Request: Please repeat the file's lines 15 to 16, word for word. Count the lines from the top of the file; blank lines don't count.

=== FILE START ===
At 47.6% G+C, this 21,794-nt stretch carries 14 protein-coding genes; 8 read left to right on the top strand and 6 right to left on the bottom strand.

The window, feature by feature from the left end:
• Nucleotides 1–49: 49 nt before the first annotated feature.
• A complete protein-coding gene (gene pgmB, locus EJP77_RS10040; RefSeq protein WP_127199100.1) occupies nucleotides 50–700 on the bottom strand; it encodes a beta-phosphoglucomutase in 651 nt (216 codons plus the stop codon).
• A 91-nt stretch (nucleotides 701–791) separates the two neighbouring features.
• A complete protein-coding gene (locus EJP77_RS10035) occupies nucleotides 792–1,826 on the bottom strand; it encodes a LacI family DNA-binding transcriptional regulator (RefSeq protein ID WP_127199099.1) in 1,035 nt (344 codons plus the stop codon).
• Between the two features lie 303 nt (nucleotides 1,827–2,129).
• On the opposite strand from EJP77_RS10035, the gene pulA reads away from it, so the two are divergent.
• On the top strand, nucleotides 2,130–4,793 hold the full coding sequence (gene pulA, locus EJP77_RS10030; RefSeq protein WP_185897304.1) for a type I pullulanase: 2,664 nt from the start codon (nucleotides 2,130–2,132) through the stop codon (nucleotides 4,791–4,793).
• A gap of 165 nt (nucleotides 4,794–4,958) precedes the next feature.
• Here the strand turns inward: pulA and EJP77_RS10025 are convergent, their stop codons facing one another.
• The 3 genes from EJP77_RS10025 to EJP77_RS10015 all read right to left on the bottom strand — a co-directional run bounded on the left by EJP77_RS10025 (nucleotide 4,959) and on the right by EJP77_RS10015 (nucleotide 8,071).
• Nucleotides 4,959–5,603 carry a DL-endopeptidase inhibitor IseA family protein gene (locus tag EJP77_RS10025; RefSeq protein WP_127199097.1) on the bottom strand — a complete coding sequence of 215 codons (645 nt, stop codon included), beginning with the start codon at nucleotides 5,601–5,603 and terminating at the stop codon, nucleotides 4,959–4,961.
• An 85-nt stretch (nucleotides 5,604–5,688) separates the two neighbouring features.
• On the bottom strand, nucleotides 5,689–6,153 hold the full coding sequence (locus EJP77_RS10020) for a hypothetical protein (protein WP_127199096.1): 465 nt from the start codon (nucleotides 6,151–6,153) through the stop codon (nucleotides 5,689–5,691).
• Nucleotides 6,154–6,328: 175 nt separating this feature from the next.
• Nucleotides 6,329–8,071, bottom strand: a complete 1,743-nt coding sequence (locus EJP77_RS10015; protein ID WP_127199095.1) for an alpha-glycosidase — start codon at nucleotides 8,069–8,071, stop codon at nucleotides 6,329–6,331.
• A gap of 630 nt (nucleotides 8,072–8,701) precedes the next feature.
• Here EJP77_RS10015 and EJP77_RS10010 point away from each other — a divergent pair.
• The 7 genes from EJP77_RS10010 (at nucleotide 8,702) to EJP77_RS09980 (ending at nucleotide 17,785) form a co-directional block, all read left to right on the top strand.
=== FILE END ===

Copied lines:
• On the bottom strand, nucleotides 5,689–6,153 hold the full coding sequence (locus EJP77_RS10020) for a hypothetical protein (protein WP_127199096.1): 465 nt from the start codon (nucleotides 6,151–6,153) through the stop codon (nucleotides 5,689–5,691).
• Nucleotides 6,154–6,328: 175 nt separating this feature from the next.